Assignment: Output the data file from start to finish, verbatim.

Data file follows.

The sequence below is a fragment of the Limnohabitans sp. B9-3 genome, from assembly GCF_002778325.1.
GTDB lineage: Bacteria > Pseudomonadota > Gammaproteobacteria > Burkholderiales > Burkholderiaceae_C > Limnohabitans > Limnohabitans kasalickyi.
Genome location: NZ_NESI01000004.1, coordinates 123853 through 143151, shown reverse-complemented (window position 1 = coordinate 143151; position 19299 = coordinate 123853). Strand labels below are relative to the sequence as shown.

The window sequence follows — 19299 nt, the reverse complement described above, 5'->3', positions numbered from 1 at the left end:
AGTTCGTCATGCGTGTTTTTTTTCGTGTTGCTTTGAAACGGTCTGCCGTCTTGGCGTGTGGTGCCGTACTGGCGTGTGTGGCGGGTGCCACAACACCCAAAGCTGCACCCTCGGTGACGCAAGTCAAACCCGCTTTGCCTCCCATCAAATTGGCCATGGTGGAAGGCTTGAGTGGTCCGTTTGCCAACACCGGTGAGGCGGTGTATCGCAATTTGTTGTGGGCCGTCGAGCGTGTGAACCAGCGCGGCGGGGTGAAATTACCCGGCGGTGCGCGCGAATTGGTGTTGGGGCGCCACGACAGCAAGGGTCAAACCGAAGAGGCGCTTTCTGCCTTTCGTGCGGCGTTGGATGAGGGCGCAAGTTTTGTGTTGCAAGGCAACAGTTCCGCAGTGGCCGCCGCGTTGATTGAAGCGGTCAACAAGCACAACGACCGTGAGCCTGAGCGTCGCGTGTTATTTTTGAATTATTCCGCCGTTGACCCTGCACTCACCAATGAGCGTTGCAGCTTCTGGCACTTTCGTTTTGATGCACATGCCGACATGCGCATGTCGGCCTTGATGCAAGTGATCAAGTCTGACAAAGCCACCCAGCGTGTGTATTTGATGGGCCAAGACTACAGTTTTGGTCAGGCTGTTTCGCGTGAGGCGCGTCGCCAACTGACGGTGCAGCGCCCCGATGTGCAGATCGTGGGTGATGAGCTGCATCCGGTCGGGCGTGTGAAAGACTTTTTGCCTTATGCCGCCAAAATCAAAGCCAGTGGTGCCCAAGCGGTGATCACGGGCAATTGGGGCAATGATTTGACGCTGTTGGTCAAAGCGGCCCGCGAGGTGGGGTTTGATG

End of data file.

The sequence below is a fragment of the Limnohabitans sp. B9-3 genome, from assembly GCF_002778325.1.
GTDB lineage: Bacteria > Pseudomonadota > Gammaproteobacteria > Burkholderiales > Burkholderiaceae_C > Limnohabitans > Limnohabitans kasalickyi.
Genome location: NZ_NESI01000004.1, coordinates 123853 through 143151, shown reverse-complemented (window position 1 = coordinate 143151; position 19299 = coordinate 123853). Strand labels below are relative to the sequence as shown.

The window sequence follows — 19299 nt, the reverse complement described above, 5'->3', positions numbered from 1 at the left end:
AGTTCGTCATGCGTGTTTTTTTTCGTGTTGCTTTGAAACGGTCTGCCGTCTTGGCGTGTGGTGCCGTACTGGCGTGTGTGGCGGGTGCCACAACACCCAAAGCTGCACCCTCGGTGACGCAAGTCAAACCCGCTTTGCCTCCCATCAAATTGGCCATGGTGGAAGGCTTGAGTGGTCCGTTTGCCAACACCGGTGAGGCGGTGTATCGCAATTTGTTGTGGGCCGTCGAGCGTGTGAACCAGCGCGGCGGGGTGAAATTACCCGGCGGTGCGCGCGAATTGGTGTTGGGGCGCCACGACAGCAAGGGTCAAACCGAAGAGGCGCTTTCTGCCTTTCGTGCGGCGTTGGATGAGGGCGCAAGTTTTGTGTTGCAAGGCAACAGTTCCGCAGTGGCCGCCGCGTTGATTGAAGCGGTCAACAAGCACAACGACCGTGAGCCTGAGCGTCGCGTGTTATTTTTGAATTATTCCGCCGTTGACCCTGCACTCACCAATGAGCGTTGCAGCTTCTGGCACTTTCGTTTTGATGCACATGCCGACATGCGCATGTCGGCCTTGATGCAAGTGATCAAGTCTGACAAAGCCACCCAGCGTGTGTATTTGATGGGCCAAGACTACAGTTTTGGTCAGGCTGTTTCGCGTGAGGCGCGTCGCCAACTGACGGTGCAGCGCCCCGATGTGCAGATCGTGGGTGATGAGCTGCATCCGGTCGGGCGTGTGAAAGACTTTTTGCCTTATGCCGCCAAAATCAAAGCCAGTGGTGCCCAAGCGGTGATCACGGGCAATTGGGGCAATGATTTGACGCTGTTGGTCAAAGCGGCCCGCGAGGTGGGGTTTGATG